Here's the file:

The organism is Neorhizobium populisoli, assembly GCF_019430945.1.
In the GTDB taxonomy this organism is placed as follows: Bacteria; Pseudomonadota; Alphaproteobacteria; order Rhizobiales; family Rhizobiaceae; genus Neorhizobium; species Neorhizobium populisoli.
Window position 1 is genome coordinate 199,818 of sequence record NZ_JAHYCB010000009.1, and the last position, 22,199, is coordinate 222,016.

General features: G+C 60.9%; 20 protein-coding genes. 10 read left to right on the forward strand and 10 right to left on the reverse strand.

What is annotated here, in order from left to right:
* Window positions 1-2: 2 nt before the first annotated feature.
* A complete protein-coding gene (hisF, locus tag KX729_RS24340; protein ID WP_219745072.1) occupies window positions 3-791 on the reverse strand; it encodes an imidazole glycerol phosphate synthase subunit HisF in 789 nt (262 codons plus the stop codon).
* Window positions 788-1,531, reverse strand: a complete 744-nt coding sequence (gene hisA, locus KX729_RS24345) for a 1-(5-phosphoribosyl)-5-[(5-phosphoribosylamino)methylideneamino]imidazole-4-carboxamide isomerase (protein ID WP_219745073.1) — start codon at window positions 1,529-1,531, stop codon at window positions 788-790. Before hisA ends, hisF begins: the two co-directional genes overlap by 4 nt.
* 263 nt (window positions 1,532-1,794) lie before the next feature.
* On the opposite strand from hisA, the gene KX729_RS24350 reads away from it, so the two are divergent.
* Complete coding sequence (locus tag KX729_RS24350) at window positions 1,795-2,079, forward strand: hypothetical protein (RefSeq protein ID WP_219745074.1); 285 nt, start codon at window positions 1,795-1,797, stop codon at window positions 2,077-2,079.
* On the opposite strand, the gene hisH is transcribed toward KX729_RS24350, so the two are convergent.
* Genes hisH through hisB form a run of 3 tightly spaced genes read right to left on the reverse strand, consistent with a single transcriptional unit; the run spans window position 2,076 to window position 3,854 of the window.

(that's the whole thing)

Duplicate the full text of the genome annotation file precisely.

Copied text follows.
The organism is Neorhizobium populisoli, assembly GCF_019430945.1.
In the GTDB taxonomy this organism is placed as follows: Bacteria; Pseudomonadota; Alphaproteobacteria; order Rhizobiales; family Rhizobiaceae; genus Neorhizobium; species Neorhizobium populisoli.
Window position 1 is genome coordinate 199,818 of sequence record NZ_JAHYCB010000009.1, and the last position, 22,199, is coordinate 222,016.

General features: G+C 60.9%; 20 protein-coding genes. 10 read left to right on the forward strand and 10 right to left on the reverse strand.

What is annotated here, in order from left to right:
* Window positions 1-2: 2 nt before the first annotated feature.
* A complete protein-coding gene (hisF, locus tag KX729_RS24340; protein ID WP_219745072.1) occupies window positions 3-791 on the reverse strand; it encodes an imidazole glycerol phosphate synthase subunit HisF in 789 nt (262 codons plus the stop codon).
* Window positions 788-1,531, reverse strand: a complete 744-nt coding sequence (gene hisA, locus KX729_RS24345) for a 1-(5-phosphoribosyl)-5-[(5-phosphoribosylamino)methylideneamino]imidazole-4-carboxamide isomerase (protein ID WP_219745073.1) — start codon at window positions 1,529-1,531, stop codon at window positions 788-790. Before hisA ends, hisF begins: the two co-directional genes overlap by 4 nt.
* 263 nt (window positions 1,532-1,794) lie before the next feature.
* On the opposite strand from hisA, the gene KX729_RS24350 reads away from it, so the two are divergent.
* Complete coding sequence (locus tag KX729_RS24350) at window positions 1,795-2,079, forward strand: hypothetical protein (RefSeq protein ID WP_219745074.1); 285 nt, start codon at window positions 1,795-1,797, stop codon at window positions 2,077-2,079.
* On the opposite strand, the gene hisH is transcribed toward KX729_RS24350, so the two are convergent.
* Genes hisH through hisB form a run of 3 tightly spaced genes read right to left on the reverse strand, consistent with a single transcriptional unit; the run spans window position 2,076 to window position 3,854 of the window.